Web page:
In the predictably amusing and somewhat informative “director’s commentary” accompanying this reissue, Mike Diamond recounts an anecdote from the Beastie Boys’ early days. He had cooked and carved a turkey, chomped magic mushrooms, put the meat in a pizza box and offered the sliced poultry to strangers on the streets of Manhattan. “People are not so quick to take a slice of turkey from some dude tripping,” the 43-year-old says with a laugh.
In 1989, the public reacted in much the same way to the B-Boys’ revolutionary sophomore album, Paul’s Boutique. Nothing like this audacious, alien LP had ever been made, especially by a supposed novelty act. Burned-out from promoting License to Ill—a practical joke that went multiplatinum—the three retreated to L.A. and set out to prove they were far more than dipshits into tits and Schlitz.
Partying in Hollywood, the Beasties stumbled on the dense, groovy turntable mash-ups of the Dust Brothers, three stoner record-geek DJs. Mike D, MCA and Ad-Rock rented a gaudy mansion from Alex Grasshoff, an aging TV hack who shot schlock like CHiPs, and began penning their greatest, funniest, most surreal narrative rhymes to the sound collages.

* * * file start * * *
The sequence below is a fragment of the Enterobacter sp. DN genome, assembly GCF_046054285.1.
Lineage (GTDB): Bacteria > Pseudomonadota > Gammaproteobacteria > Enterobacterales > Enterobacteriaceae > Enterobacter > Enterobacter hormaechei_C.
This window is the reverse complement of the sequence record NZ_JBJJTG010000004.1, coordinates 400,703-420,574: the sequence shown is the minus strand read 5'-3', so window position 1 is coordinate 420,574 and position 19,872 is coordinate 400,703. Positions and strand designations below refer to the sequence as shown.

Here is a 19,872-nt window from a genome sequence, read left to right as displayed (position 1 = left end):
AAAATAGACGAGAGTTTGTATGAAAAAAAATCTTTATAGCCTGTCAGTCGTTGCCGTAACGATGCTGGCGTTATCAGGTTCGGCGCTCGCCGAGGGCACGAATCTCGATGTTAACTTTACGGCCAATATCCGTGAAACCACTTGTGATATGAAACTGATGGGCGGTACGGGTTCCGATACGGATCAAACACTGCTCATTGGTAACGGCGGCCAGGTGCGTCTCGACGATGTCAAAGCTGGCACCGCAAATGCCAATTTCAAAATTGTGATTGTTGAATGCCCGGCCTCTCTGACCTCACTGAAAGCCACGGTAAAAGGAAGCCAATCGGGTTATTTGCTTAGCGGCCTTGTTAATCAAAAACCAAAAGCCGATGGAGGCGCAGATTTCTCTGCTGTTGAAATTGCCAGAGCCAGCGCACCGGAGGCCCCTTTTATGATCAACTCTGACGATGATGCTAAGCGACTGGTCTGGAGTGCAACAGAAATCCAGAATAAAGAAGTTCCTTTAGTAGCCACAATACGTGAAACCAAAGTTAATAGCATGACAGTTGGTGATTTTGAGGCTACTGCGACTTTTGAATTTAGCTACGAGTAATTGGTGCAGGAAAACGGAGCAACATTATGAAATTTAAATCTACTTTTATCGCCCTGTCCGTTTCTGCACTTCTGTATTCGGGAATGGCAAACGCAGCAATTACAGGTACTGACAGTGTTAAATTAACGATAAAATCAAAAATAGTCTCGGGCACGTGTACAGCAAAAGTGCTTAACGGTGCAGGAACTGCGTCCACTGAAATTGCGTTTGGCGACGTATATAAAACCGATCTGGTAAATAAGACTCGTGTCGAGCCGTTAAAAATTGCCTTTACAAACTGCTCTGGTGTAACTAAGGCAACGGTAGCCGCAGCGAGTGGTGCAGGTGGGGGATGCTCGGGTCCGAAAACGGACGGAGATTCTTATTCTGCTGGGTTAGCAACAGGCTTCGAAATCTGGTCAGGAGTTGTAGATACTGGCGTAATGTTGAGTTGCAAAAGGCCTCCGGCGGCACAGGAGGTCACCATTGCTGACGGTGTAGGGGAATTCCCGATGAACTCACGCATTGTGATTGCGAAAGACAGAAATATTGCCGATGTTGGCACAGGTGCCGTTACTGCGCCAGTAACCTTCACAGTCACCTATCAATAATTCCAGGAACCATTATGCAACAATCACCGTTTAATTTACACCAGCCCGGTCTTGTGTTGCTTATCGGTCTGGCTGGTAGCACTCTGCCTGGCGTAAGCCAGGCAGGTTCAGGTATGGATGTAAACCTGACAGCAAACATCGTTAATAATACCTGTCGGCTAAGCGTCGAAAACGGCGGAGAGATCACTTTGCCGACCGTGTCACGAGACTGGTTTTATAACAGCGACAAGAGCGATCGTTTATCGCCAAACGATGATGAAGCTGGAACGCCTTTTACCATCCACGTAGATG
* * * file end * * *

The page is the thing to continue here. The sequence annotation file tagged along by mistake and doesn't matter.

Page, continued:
The Dust Bros. advised paring the backing beats; nobody had rhymed over such busy, rich and psychedelic tracks. One hundred and four popular songs (by our count), mostly from the then-uncool 1970s, can be heard throughout—often lifted with chutzpah from millionaire legends like Paul McCartney, the Eagles and Pink Floyd. Predictably, copyright laws were reevaluated after this sampling smorgasbord. It’s safe to say such a record can never be made again.
This stunning remaster makes a never-bettered high-water mark sound more luxuriant. The mix even spruces up the lifted tunes, such as Sly Stone’s intensely funky “Loose Booty,” as heard in “Shadrach.” The lengthy suite of off-the-cuff pastiches on Side B (the “B-Boy Bouillabaisse”) is the genre’s Abbey Road. Hip-hop had found its Beatles—and not just because the Fab Four’s tunes were being stolen.